Sramana Mitra: If you look at your entire body of competitors, what is the degree of penetration of your kind of technology?
Brett Williams: I don’t have the number on it. Anecdotally, the penetration of this at the enterprise level, is probably 50% to 60%. In the SMB, it’s much smaller. There’s not an offering that can serve them.
For the collective security approach, there’s nobody else attempting to do this in the same way that we do it. Our approach to the collective security is different than anyone else’s.
Sramana Mitra: If you look around from a 30,000 foot level, what do you see as open problems?
Brett Williams: Number one is getting people to see the benefits of the collective security approach and how it outweighs their concerns on competitive advantage and proprietary information protection. We address all of that. That is one of the biggest barriers.
At one level, it’s getting people to see that you can get the advantages of collective security approach without compromising the issues that you’re most concerned with.
The second area where there’re major opportunities to move this forward is in automating more and more of the workload. It’s commonly said that we’re anywhere from a million to two million short to fill these cyber security positions.
As we’re maturing our product, we’re making changes so that it can easily be run at a central security operations center and be administered across many customers. It is a sophisticated approach. We have to be able to have the software and the machines do as much of that lower level triage so that we can preserve the humans for what humans can do.
The second big barrier is how do we apply a variety of techniques such that we can make this affordable and effective for a broad set of businesses who can’t spend millions of dollars on cyber security. We do have the product in a couple of channel partners now.
Sramana Mitra: My question was slightly different though. What I was looking for is not so much what you are doing. I was looking for pointers to what new entrepreneurs could work on.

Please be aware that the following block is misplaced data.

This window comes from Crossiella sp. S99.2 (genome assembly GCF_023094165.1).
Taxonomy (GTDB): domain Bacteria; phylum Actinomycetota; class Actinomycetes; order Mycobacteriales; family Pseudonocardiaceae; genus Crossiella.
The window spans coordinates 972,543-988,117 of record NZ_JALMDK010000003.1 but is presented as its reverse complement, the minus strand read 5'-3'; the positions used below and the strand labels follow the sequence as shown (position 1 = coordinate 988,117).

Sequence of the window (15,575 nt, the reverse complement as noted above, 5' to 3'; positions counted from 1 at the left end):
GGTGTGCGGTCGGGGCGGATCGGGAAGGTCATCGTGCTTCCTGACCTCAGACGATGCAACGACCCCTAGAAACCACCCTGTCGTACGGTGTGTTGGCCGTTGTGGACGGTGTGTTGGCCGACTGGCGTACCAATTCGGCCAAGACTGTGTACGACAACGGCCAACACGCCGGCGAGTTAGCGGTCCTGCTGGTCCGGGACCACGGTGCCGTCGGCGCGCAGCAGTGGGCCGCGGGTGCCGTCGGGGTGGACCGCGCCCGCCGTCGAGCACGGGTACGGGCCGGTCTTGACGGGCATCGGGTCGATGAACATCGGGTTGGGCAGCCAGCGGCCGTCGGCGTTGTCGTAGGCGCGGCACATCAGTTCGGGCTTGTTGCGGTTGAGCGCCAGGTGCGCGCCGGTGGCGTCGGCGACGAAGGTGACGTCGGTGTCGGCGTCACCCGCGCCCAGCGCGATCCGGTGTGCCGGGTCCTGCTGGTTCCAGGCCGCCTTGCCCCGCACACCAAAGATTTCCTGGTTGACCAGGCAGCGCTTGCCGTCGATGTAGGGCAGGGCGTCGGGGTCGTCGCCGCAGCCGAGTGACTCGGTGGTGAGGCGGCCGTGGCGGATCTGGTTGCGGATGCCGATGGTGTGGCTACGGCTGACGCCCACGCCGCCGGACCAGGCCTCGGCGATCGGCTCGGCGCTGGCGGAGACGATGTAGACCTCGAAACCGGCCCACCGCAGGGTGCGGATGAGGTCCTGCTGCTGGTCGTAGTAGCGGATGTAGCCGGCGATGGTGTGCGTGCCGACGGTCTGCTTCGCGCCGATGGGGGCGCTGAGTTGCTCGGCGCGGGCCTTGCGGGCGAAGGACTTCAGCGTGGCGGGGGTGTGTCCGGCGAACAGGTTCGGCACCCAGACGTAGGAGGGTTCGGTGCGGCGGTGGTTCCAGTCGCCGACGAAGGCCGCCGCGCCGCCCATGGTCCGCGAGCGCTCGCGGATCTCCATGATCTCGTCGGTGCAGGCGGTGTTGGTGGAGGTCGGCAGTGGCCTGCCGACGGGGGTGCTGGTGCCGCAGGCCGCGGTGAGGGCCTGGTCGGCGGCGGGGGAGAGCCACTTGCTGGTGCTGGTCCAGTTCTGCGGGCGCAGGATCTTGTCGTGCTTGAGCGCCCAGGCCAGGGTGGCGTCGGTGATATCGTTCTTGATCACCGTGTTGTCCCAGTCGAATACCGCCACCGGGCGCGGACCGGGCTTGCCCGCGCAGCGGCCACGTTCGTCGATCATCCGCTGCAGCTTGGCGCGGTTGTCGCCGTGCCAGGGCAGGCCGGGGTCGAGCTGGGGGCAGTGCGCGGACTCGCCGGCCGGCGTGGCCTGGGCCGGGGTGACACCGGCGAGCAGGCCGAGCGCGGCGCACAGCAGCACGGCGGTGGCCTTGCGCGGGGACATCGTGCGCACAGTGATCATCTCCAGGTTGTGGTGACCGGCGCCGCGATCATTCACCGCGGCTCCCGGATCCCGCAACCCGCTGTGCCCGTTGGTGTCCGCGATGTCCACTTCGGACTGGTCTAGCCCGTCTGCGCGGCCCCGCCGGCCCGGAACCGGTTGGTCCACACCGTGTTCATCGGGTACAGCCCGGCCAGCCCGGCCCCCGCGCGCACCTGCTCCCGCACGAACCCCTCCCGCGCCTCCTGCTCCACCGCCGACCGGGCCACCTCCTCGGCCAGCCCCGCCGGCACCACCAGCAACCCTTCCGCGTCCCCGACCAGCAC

Brett Williams: They’ve got to figure out how to deal with the pain points that people have around cyber security right now. The top level view is, everything on the market has been compromised in some way or the other.
How do you convey to customers the right mix of capabilities that can protect you no matter what sized business you are. The ability for entrepreneurs to be able to put together the right suite of tools and capabilities to protect the business is a huge opportunity.
Also, that second issue of qualified people. It’s just untenable to think that we can train enough people to deal with the cyber security threat. Being able to leverage technology to do what technology can do to alleviate the human requirement is critical.
The third thing is address the fact that anybody who’s got a cyber security tool in their environment doesn’t suffer from a lack of data. If anything, they’re overwhelmed by the number of alerts and data points that are available. There are a lot of opportunities to help companies sort through that.
The last area remains a perennial problem. I’ve been in this business for the last 12 or 13 years. We have the same problem in government. The private sector is having visibility and understanding of their network. The vast majority of people can’t tell you what their own network looks like. There’s a lot of opportunity there.
Sramana Mitra: Thank you for your time.